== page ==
This particular spot is highly visible on Google Earth, and, from the comfort of our desk chairs, looked very thinned out, and fun to ski. To top it off, it had a north east aspect, and so would have been sheltered from the stiff winds from earlier in the week.
Well, we spent about 2 hours hiking in, and though we found some beautiful terrain, and had a fun exploring, the day was missing one of the key elements of a perfect ski outing: steep terrain.
Allen, trying to make the most of an essentially flat ski tour.
Allen said it best on the way out: "We took a spot on the map with a question mark over it, and turned it into a spot on the map with a big "X" over it". We won't be going back very soon.
Terrain is what you make of it though, and a rugged touring setup (heavy X-country gear) would have made this little outing a lot more interesting. Rugged touring gear, unlike our downhill oreanted Alpine Touring gear, is rooted in the nordic/tele world, and allows for easy movement over rolling terrain. If this is something you're interested in, I'd suggest looking into a ski like the Kahru guide, or Rossingnol BC90, to get a sense of what I'm talking about.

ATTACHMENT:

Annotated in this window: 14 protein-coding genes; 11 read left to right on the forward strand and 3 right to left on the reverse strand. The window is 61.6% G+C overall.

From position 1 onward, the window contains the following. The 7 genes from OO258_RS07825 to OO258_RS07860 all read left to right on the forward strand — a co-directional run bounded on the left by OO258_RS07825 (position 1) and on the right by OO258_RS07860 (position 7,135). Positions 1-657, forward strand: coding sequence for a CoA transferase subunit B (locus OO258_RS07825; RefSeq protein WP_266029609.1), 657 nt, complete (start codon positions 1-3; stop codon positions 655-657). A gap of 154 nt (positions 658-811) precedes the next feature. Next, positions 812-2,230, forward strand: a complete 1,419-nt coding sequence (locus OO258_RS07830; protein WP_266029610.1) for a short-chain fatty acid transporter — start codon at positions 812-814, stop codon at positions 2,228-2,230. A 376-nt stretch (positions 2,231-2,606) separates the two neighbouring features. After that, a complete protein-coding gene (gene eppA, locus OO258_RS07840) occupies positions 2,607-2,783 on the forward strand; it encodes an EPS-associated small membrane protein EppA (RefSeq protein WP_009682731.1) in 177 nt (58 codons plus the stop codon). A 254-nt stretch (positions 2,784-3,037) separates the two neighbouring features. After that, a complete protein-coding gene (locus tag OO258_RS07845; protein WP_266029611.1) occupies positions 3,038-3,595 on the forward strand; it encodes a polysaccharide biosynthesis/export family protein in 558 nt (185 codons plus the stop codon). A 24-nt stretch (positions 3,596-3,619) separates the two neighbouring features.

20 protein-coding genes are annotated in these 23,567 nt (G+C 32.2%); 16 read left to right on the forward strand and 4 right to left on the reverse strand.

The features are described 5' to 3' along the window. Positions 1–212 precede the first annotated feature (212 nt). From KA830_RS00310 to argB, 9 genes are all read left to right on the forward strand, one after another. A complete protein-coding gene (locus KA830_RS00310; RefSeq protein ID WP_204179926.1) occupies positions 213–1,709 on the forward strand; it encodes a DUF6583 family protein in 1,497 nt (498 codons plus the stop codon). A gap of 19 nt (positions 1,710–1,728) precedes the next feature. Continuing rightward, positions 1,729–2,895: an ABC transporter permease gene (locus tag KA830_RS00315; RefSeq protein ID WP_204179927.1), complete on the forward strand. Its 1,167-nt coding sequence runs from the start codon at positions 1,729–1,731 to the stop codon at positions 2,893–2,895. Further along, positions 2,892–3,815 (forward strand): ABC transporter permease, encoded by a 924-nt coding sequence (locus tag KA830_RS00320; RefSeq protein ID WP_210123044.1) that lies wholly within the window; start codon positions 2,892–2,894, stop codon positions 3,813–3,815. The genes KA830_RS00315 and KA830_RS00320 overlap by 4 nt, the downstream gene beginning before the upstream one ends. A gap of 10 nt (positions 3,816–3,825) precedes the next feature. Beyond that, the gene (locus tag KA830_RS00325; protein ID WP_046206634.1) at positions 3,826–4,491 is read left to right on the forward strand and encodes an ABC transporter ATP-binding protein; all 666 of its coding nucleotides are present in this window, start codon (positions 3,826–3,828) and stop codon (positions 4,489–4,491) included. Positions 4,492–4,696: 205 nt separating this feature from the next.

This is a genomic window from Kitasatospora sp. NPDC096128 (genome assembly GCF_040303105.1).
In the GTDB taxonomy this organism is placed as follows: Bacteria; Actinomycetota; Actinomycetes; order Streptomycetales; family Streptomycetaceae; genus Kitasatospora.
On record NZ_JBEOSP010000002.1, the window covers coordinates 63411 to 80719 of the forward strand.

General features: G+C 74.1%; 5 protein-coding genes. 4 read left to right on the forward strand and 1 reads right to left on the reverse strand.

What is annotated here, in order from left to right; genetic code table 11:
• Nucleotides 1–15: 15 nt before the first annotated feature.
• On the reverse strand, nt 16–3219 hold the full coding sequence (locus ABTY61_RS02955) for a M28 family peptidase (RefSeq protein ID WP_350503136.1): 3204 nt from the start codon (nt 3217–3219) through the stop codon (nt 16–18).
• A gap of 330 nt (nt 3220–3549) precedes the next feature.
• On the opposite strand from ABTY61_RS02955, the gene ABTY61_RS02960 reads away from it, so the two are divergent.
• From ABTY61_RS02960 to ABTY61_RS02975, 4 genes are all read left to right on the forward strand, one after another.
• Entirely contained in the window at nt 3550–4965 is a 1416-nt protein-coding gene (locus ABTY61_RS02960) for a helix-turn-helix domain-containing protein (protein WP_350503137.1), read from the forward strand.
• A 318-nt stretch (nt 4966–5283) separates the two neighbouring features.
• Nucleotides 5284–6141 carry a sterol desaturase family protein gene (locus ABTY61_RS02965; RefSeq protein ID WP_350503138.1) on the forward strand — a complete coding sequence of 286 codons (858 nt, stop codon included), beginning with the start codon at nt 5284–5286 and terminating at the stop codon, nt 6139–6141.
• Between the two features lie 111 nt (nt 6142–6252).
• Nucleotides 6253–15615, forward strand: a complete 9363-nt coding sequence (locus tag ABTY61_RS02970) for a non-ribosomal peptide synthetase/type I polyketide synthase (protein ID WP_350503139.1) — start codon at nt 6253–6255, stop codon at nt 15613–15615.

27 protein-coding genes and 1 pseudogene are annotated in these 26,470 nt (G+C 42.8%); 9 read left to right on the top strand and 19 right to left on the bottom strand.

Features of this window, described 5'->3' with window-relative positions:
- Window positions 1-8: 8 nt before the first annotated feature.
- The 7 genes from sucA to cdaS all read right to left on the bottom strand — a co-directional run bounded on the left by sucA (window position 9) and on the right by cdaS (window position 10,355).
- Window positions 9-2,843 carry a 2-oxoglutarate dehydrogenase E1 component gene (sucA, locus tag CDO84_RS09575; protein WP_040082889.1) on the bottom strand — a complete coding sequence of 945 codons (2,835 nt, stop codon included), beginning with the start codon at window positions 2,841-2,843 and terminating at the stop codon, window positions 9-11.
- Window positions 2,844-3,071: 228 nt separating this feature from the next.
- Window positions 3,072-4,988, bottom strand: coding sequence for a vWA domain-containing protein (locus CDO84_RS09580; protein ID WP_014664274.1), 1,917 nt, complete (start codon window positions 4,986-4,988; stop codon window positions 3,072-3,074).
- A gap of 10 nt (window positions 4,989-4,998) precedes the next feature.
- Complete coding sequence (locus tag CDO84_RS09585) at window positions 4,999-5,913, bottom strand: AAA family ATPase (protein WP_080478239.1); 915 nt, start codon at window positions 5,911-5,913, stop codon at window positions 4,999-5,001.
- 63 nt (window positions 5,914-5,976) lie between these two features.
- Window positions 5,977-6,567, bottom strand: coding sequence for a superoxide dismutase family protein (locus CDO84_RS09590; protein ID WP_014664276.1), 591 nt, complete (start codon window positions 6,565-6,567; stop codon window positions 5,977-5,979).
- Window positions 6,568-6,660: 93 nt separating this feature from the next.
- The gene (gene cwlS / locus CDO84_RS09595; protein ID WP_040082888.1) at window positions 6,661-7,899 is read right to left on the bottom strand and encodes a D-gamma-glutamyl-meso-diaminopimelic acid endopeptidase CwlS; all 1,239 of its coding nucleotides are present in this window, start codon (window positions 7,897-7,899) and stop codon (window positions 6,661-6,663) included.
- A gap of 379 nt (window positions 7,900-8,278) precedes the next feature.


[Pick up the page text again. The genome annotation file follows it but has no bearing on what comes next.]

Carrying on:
Eric Wilbur is a lifelong recreational skier who spends most of his winter and spring in the mountains of New England. He does not ski in jeans. You can read more of Eric's work here.
Heather Burke is an award winning ski journalist with over a decade of ski news coverage. As a former ski instructor and a ski parent, she knows the ski biz from the inside out. She and her family visit New England ski resorts, as well as the West and Canada, to report on the latest trends and their best family finds. Her husband Greg takes all the accompanying photos, and their work can be seen at www.familyskitrips.com and www.luxuryskitrips.com.